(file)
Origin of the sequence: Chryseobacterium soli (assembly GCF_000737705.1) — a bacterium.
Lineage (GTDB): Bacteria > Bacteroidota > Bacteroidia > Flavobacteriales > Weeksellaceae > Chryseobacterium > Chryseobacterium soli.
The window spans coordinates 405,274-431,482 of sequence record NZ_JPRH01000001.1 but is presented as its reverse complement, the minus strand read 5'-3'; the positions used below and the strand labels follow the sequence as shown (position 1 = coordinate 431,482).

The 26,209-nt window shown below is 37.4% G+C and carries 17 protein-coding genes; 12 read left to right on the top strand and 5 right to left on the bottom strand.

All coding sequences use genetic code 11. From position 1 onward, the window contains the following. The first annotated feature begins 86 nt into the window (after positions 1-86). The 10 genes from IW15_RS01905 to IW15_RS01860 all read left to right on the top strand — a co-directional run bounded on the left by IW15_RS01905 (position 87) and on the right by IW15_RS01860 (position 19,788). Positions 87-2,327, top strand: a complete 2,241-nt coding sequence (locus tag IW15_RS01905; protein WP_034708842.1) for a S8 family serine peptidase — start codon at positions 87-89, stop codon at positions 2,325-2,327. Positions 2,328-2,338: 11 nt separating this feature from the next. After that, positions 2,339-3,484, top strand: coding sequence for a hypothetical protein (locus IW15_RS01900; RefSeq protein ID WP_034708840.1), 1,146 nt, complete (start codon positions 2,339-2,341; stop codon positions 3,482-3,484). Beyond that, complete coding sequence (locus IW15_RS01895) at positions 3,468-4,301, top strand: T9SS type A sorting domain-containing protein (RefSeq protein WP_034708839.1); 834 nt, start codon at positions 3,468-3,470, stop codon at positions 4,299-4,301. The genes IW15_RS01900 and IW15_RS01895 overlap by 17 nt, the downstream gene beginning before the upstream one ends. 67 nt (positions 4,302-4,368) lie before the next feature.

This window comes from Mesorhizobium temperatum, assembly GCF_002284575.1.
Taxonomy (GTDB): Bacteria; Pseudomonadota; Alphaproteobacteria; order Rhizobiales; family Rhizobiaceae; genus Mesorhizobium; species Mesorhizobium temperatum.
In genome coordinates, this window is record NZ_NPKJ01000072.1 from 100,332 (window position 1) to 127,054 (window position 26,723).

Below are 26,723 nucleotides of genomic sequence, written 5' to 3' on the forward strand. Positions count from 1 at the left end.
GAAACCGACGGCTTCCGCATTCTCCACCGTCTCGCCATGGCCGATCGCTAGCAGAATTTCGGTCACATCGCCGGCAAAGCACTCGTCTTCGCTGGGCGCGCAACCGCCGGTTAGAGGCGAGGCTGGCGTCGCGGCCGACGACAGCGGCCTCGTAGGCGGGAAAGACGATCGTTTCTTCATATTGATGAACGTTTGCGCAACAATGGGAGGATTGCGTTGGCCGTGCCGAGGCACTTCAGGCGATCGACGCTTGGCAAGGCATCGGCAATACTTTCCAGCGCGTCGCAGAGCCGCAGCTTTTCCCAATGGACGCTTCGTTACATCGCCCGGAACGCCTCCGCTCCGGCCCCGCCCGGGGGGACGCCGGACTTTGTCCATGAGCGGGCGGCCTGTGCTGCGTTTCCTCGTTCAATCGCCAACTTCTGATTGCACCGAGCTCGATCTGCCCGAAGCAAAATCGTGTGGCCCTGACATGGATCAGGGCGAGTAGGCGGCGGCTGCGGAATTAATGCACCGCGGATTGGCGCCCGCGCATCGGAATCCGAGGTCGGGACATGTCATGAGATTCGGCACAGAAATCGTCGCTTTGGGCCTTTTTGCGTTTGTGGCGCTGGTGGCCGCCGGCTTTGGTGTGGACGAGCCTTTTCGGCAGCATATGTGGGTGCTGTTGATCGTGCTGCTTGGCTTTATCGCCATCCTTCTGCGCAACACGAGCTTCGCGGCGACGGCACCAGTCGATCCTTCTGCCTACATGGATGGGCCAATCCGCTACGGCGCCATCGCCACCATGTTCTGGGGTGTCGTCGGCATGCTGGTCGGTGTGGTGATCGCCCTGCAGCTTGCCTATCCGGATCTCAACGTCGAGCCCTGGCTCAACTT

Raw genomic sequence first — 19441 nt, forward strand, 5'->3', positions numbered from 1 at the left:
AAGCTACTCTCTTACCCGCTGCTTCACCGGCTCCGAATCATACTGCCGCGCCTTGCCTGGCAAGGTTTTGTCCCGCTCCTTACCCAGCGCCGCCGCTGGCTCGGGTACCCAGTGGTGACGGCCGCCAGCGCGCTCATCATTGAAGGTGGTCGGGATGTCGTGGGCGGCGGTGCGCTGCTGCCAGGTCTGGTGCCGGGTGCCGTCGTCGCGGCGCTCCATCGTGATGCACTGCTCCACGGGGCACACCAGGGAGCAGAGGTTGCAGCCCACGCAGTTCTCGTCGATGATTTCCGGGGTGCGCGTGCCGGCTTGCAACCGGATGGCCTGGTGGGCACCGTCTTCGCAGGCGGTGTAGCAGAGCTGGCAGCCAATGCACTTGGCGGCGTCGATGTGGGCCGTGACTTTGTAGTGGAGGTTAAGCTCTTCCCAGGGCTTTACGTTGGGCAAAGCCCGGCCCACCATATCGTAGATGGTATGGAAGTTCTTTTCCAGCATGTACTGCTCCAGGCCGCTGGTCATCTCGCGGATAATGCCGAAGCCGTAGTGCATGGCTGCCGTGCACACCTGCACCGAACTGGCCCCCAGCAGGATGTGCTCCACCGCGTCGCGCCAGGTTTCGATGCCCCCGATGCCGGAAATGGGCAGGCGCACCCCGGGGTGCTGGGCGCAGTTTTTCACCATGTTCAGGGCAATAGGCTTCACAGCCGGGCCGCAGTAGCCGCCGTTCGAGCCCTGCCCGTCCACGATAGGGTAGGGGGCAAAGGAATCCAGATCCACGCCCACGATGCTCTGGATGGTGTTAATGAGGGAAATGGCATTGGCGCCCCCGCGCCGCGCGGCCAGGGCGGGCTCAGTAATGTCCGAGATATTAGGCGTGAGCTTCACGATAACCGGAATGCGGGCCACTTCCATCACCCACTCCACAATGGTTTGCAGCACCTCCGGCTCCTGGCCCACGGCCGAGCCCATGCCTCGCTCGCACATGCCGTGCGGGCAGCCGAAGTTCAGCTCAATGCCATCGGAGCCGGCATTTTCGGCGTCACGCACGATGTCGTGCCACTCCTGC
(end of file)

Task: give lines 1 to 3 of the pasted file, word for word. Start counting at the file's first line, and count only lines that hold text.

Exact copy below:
Origin of the sequence: Chryseobacterium soli (assembly GCF_000737705.1) — a bacterium.
Lineage (GTDB): Bacteria > Bacteroidota > Bacteroidia > Flavobacteriales > Weeksellaceae > Chryseobacterium > Chryseobacterium soli.
The window spans coordinates 405,274-431,482 of sequence record NZ_JPRH01000001.1 but is presented as its reverse complement, the minus strand read 5'-3'; the positions used below and the strand labels follow the sequence as shown (position 1 = coordinate 431,482).